What is the process like before a show opens?
As a stage manager, in order to get a show up, I coordinate and make sure everything that’s supposed to happen, happens. It’s hard to describe because there are so many different tasks that come under one umbrella – sending lots of emails, networking with people, emotionally supporting a whole cast and crew. I like to think of myself as the parent of the production, but that’s not a great analogy because it implies a difference in status and it’s not. I consider everyone – actors, directors, designers – to be on the same level doing different jobs.
What is it like being involved both in the office and on a production?
It’s actually really rewarding because I can experience the full breadth of what theatre has to offer. I really like stage managing but there’s an isolating quality about sitting by myself in a dark booth all the time. I like being in the box office – in the LIGHT – interacting with people. One of my favorite things is when patrons give me honest feedback about the show, but they don’t know I’m also the Stage Manager. Most people wouldn’t get to hear that they messed up a lighting cue or that something went wrong in the show. It’s interesting to have these kinds of interactions being on both side of the business. Both satisfy very different professional interests.
What’s the most challenging part about working for a theatre?
Artistic personalities! Both of my jobs are about management and being organized. I love arts people, but they’re so focused on their work that often its difficult to figure out the most effective way to communicate to them. I’m not criticizing them; I’ve been in their shoes! I would also consider myself an artist from costume designing shows.
What is the most rewarding?
The best part is when I’m able to figure out how to talk to them! It’s like a piece of the puzzle coming together when everyone gets on the same page to reach a common goal.
Do you have any other hobbies?
Honestly, no. Another challenge about working for a theatre is that I have very little spare time. I love what I do at work, but when I’m home, I like to sleep, eat, and not move as much as possible. Kathleen (Company Manager and Education Associate at Playhouse on Park) and I love watching Free Form (formerly ABC) on Tuesday nights.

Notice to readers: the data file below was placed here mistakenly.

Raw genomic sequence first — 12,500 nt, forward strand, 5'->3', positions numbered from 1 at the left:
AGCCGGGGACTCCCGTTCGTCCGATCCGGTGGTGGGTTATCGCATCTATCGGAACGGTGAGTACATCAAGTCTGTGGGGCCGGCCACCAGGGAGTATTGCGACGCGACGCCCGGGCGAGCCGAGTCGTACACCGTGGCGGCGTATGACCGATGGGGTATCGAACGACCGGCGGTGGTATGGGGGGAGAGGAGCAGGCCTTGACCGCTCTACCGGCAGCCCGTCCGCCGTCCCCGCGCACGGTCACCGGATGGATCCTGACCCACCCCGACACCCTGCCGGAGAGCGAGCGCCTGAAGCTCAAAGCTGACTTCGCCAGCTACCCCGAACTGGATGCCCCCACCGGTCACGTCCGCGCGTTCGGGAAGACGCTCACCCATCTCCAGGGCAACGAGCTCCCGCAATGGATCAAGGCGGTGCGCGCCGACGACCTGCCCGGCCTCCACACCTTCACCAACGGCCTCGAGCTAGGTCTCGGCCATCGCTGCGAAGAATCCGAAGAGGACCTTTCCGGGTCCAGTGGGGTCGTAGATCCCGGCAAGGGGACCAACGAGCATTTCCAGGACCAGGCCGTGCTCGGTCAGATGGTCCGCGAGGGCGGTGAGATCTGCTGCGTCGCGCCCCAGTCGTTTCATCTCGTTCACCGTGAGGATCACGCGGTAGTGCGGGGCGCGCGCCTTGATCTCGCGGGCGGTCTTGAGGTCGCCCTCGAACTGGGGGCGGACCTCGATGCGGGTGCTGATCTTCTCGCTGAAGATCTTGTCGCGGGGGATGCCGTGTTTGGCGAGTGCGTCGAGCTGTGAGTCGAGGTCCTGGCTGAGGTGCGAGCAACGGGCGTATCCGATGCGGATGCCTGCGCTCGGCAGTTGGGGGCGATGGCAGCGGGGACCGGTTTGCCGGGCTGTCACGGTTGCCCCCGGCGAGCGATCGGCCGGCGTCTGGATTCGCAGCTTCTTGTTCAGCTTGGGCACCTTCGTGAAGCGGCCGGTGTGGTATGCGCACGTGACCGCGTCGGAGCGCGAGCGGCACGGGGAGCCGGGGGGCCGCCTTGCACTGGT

I know that you’re heading into your last few weeks before leaving the Playhouse after 7 years! What do you think you’ll take with you the most from this experience? What do you see yourself doing in the future?
I’ve definitely acquired a very intense work ethic. I’ll be able to be self sufficient in any job because of this theatre. I have no idea what I’ll be doing in the future because I want to be a wedding planner, but I also want to open an old dog sanctuary. I may even be in a scientific study for the aquagenic wrinkling of my palms! I’ll probably stay in theatre because that’s where my training is. I could see myself stage managing Off-Broadway.
By Katie Gorsky, Hofstra ’18, Playhouse on Park Summer Intern
I recently had the opportunity to interview Anna Russell, who has played a significant role in this season’s production of “A Chorus Line.” Anna is currently one of Playhouse on Park’s summer interns, as well as a cut dancer in the show and an understudy for four characters.
Tell me a little about yourself!
I was born in Sacramento, California and my mom is a costume designer, so I’ve been involved in theater my whole life. I started doing theater when I was eight and danced for a while, took a break, and started dancing seriously when I was a freshman in high school. I just finished my sophomore year at the Hartt School where I’m studying musical theater.
What is your involvement in this summer’s production of “A Chorus Line?”
I’m a cut dancer, an intern, and I understudy Diana, Cassie, Connie, and Sheila. I also work in the literary and marketing department as well as the box office.
What is the process like rehearsing and performing as an understudy and cut dancer?
Well being a cut dancer is simple. You do the opening, get cut, and that’s that. Understudying is different because I have so many different parts to learn. I did a lot of color coding my notes and writing things down quickly during rehearsal, and afterwards I would go back and organize it all. For the big numbers I would primarily write down where everybody was in formation and if there were any different counts or ripples.
So did you have a chance to practice filling in for different characters in rehearsals?
No, you don’t really get to practice with anyone else. You just practice by yourself. I would go in early to practice all the parts before so I knew it all just in case.
Have you gotten to fill in for anyone else yet?
Yes, I went on for Cassie a few weeks ago for two nights.
What was that experience like?
It was terrifying, but also the best feeling in the world. As an understudy, you never really expect to go on. You just expect everything to be ok. And Michelle is the last person I would have expected to get sick, and that’s something you can’t control. So it was definitely scary because it’s one of those experiences I never thought would happen, but once I got past that, it was amazing and thrilling to actually be in the show for the whole time.
What was the most challenging part of performing as an understudy?